Netflix launches user profiles to make it easier to share one account

A screenshot of the new Netflix user profiles selection screen on a PlayStation 3.

It just got a whole lot more convenient to share your Netflix account.

On Thursday morning Netflix officially announced the launch of user profiles, which will allow subscribers to make separate, individual profiles within a single account for up to five different people. The profiles are designed to help Netflix deliver better recommendations to each person using a shared account; they will also let each user create his or her own Instant Queue when using Netflix, a long-requested feature among those sharing the service.

Profiles will start rolling out today, and you can sign up for profiles either on or on the Netflix app for PlayStation 3. You will be able to use Profiles immediately on the Netflix website, PlayStation 3, iOS devices, smart TVs and the Xbox 360. Other devices will see Profiles "over the coming months," according to a press release from Netflix.

Though post-college buddies who piggyback on a friend's parent's Netflix account will probably be thrilled by the news, the Profiles functionality is primarily aimed at families, according to Netflix Chief Product Office Neil Hunt, and delivering personalized recommendations to each member of that family based on his or her specific viewing habits.

"About 3/4 of everything people watch on Netflix, the recommendation engine plays some role in helping them discover that content," Hunt said in an interview. "The challenge we have is that most Netflix members are families with several individuals and the tastes and interests of those individuals can differ substantially."

"What we've sought to do with Profiles is separate the experience from the kids, from each spouse, from anyone else who's living in the household, and provide a different set of recommendations for each individual based on what that individual has watched and enjoyed, what that individual has rated, what genres and categories that individual prefers."

Netflix Profiles is quite simple to use in practice. You give a name and an avatar to each different member of your family, and then on subsequent visits Netflix will ask which person is watching before you start flipping around the catalogue. Based on each watcher's activity and star ratings, Netflix's vaunted recommendation engine begins to generate title recommendations for each member.  Previously, families or friends who were sharing accounts often received confused or unwanted recommendations, since spouses tend to have different tastes in movies and television shows from each other, not to mention their children.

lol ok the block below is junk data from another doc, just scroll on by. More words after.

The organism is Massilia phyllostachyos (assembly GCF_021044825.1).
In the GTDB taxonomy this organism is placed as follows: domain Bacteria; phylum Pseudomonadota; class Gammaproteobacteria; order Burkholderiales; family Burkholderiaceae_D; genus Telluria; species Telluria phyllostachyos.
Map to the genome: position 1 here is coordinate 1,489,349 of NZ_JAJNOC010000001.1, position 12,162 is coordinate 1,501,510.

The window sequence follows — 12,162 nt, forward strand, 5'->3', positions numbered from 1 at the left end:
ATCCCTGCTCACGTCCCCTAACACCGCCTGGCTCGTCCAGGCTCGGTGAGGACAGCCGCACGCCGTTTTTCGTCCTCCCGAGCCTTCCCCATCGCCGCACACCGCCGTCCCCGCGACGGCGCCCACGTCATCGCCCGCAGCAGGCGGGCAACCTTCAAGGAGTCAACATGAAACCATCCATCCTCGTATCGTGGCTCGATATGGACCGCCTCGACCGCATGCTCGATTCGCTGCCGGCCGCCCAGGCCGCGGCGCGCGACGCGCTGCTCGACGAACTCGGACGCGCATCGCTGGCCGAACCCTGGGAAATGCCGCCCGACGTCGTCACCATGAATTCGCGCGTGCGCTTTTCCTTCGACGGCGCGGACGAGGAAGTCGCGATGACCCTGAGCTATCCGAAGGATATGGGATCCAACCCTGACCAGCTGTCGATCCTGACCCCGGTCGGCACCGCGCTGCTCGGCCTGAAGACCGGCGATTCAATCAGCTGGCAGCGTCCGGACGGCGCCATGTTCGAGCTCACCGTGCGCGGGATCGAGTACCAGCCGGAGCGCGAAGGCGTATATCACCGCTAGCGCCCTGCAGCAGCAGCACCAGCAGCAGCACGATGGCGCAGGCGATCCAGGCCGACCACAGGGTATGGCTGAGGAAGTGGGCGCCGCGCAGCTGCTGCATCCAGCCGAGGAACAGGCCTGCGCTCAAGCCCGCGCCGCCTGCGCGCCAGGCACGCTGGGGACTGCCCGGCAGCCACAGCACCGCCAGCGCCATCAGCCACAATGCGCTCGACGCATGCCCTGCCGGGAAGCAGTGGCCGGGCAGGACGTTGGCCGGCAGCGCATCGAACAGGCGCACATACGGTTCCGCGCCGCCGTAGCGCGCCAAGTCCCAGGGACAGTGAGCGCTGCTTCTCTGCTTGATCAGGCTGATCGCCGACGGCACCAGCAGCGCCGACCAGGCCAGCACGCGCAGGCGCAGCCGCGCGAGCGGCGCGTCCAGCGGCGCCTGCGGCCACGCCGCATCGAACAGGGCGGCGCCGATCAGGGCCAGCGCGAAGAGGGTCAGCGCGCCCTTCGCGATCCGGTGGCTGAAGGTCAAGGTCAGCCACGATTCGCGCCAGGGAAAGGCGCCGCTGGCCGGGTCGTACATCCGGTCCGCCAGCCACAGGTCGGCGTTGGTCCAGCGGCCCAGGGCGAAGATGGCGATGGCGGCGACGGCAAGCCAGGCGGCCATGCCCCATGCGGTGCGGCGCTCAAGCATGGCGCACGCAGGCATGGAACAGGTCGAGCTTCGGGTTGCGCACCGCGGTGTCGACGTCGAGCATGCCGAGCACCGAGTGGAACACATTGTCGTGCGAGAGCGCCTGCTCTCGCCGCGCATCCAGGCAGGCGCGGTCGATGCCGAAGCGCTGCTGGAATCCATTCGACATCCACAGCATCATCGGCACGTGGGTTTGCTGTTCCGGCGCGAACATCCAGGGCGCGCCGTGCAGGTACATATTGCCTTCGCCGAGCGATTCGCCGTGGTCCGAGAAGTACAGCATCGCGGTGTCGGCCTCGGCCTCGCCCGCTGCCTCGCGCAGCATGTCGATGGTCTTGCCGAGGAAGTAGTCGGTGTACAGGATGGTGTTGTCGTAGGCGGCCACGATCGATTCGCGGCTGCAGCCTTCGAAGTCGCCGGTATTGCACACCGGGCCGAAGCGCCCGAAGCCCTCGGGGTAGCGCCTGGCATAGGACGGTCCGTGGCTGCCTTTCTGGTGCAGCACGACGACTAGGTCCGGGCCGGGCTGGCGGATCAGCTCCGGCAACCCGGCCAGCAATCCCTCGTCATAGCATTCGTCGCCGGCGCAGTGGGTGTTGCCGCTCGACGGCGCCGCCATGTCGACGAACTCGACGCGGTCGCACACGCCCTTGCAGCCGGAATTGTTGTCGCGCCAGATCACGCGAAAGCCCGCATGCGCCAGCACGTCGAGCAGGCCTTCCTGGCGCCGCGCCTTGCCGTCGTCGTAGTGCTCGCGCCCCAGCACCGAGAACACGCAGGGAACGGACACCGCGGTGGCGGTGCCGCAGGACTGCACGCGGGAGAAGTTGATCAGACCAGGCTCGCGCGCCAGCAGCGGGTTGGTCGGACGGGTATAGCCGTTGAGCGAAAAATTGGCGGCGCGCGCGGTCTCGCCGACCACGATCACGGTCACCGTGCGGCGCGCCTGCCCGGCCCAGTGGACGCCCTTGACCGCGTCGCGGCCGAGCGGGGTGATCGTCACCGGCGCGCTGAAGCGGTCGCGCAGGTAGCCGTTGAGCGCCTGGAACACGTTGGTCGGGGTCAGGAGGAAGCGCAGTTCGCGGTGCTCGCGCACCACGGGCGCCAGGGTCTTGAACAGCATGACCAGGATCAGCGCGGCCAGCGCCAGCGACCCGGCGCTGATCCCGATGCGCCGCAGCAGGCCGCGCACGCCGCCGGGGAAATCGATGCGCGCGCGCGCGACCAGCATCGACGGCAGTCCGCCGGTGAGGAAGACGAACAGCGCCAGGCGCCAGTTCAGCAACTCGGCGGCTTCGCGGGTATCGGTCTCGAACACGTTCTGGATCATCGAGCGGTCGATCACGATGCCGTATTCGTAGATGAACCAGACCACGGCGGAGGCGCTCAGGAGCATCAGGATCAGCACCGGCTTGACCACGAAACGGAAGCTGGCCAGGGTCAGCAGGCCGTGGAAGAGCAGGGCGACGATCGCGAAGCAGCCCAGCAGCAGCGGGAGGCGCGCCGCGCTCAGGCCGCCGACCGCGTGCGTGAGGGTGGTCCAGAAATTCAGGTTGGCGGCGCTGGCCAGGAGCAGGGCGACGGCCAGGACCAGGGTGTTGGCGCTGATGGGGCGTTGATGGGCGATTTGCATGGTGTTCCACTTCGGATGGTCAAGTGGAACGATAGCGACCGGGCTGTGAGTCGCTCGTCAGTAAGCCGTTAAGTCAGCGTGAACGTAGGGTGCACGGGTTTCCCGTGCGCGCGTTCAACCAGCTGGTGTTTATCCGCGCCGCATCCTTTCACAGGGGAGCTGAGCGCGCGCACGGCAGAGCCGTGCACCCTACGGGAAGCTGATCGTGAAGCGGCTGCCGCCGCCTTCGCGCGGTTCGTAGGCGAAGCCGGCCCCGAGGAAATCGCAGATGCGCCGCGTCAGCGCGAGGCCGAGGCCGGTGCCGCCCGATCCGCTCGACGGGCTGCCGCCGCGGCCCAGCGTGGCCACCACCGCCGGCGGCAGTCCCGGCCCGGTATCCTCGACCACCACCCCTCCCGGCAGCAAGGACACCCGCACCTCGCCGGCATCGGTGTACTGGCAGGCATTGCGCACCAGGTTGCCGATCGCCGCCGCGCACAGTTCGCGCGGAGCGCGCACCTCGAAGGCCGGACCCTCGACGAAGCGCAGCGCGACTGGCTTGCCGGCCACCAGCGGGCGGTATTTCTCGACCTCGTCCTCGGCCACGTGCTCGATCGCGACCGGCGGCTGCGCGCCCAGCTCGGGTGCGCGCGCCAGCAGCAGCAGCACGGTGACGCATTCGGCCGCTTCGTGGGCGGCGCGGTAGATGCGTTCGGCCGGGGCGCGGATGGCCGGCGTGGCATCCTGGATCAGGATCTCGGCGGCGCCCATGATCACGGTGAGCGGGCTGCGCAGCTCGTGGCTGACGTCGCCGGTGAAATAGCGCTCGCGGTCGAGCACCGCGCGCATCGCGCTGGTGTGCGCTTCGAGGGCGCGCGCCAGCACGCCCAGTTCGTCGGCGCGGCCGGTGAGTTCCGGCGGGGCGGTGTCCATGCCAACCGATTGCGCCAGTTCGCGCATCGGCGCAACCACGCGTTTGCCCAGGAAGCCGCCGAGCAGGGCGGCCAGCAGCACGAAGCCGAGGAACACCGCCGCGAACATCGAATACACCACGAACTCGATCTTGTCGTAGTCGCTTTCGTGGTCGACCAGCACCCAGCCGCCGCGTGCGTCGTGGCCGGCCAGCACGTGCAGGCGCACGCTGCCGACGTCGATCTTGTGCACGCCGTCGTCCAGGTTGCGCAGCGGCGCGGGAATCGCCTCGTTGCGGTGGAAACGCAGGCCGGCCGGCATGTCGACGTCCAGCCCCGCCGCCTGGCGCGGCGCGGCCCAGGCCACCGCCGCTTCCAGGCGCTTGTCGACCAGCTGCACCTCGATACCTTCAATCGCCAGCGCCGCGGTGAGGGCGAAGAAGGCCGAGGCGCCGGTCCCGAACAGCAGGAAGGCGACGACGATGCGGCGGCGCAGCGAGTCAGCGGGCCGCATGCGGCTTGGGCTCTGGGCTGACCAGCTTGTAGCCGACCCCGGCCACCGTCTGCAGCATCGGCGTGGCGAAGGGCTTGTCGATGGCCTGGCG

At any time, you can switch profiles from the menu bar on the top of your screen:

Managing, adding and deleting accounts is also fairly simple. From this screen, you can also press "Edit" to change someone's name, or denote that a user is under 12 years old, to ensure that he or sheonly sees age-appropriate content:

You may be wondering what will happen to the recommendations for the main user, who previously may have been watching action movies, romantic comedies and kids cartoons over the course of a single and whose queue may have been a hodgepodge of titles intended for his entire family. Eddy Wu, the Director of Product Innovation at Netflix, told me that Netflix's algorithm doesn't have as long of a memory as you might expect:

"Our recommendation algorithms look largely at what you have recently watched," Wu explained. "Within a week or two or three weeks you should see your recommendations start to clear up, as soon you've set up a separate profile for your wife, so that she can watch her stuff, and your kids, so they can watch their stuff."

And as for worries that this will just encourage more hoodlum teens and millennials to share accounts? Hunt says that this chatter has been blown out of proportion, and that crosstown sharers are dwarfed by the number of families who use Netflix; besides which, the clause in the Netflix Terms of Service that limits users to two streams at a time will remain in effect.

So, even though you can have five different profiles on Netflix, you can still only stream two shows at once; once you start streaming a third, one of the streams will be shut down.

The option to add profiles should begin appearing today; on, setup takes place in the upper righthand corner. And for even more on Netflix Profiles, you can watch this explainer video put together by Netflix, featuring Eddy Wu (hey, he was quoted in this article!) below.